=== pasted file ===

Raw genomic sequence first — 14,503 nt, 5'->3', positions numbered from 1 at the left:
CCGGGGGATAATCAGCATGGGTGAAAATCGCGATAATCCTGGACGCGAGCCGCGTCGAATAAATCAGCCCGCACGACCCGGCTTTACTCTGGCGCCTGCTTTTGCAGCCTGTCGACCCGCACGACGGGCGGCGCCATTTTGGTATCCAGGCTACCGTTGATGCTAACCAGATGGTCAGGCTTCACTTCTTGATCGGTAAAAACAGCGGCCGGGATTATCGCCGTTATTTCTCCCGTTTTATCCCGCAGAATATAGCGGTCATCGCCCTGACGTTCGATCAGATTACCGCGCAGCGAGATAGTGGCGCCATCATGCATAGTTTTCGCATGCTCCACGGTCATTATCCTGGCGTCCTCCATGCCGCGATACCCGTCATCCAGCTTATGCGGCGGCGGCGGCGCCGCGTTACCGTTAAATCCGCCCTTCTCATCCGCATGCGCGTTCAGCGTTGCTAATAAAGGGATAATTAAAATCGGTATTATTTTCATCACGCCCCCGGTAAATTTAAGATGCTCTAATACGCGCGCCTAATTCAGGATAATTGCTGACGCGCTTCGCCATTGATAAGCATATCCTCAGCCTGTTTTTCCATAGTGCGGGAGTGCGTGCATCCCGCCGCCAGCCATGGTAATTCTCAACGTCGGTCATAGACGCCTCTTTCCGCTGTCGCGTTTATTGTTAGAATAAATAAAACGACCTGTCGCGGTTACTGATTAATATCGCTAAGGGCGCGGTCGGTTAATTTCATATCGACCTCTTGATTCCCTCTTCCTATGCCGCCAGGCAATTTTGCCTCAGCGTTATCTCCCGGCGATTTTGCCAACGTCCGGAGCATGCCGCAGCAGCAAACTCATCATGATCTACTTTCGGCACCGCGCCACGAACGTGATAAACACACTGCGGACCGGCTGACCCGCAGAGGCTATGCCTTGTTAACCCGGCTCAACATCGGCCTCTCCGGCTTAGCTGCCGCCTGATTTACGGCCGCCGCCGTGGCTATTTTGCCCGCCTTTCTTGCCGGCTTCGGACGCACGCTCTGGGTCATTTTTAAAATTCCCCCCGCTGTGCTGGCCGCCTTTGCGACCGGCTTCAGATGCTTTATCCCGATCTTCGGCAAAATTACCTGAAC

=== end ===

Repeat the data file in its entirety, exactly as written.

Raw genomic sequence first — 14,503 nt, 5'->3', positions numbered from 1 at the left:
CCGGGGGATAATCAGCATGGGTGAAAATCGCGATAATCCTGGACGCGAGCCGCGTCGAATAAATCAGCCCGCACGACCCGGCTTTACTCTGGCGCCTGCTTTTGCAGCCTGTCGACCCGCACGACGGGCGGCGCCATTTTGGTATCCAGGCTACCGTTGATGCTAACCAGATGGTCAGGCTTCACTTCTTGATCGGTAAAAACAGCGGCCGGGATTATCGCCGTTATTTCTCCCGTTTTATCCCGCAGAATATAGCGGTCATCGCCCTGACGTTCGATCAGATTACCGCGCAGCGAGATAGTGGCGCCATCATGCATAGTTTTCGCATGCTCCACGGTCATTATCCTGGCGTCCTCCATGCCGCGATACCCGTCATCCAGCTTATGCGGCGGCGGCGGCGCCGCGTTACCGTTAAATCCGCCCTTCTCATCCGCATGCGCGTTCAGCGTTGCTAATAAAGGGATAATTAAAATCGGTATTATTTTCATCACGCCCCCGGTAAATTTAAGATGCTCTAATACGCGCGCCTAATTCAGGATAATTGCTGACGCGCTTCGCCATTGATAAGCATATCCTCAGCCTGTTTTTCCATAGTGCGGGAGTGCGTGCATCCCGCCGCCAGCCATGGTAATTCTCAACGTCGGTCATAGACGCCTCTTTCCGCTGTCGCGTTTATTGTTAGAATAAATAAAACGACCTGTCGCGGTTACTGATTAATATCGCTAAGGGCGCGGTCGGTTAATTTCATATCGACCTCTTGATTCCCTCTTCCTATGCCGCCAGGCAATTTTGCCTCAGCGTTATCTCCCGGCGATTTTGCCAACGTCCGGAGCATGCCGCAGCAGCAAACTCATCATGATCTACTTTCGGCACCGCGCCACGAACGTGATAAACACACTGCGGACCGGCTGACCCGCAGAGGCTATGCCTTGTTAACCCGGCTCAACATCGGCCTCTCCGGCTTAGCTGCCGCCTGATTTACGGCCGCCGCCGTGGCTATTTTGCCCGCCTTTCTTGCCGGCTTCGGACGCACGCTCTGGGTCATTTTTAAAATTCCCCCCGCTGTGCTGGCCGCCTTTGCGACCGGCTTCAGATGCTTTATCCCGATCTTCGGCAAAATTACCTGAAC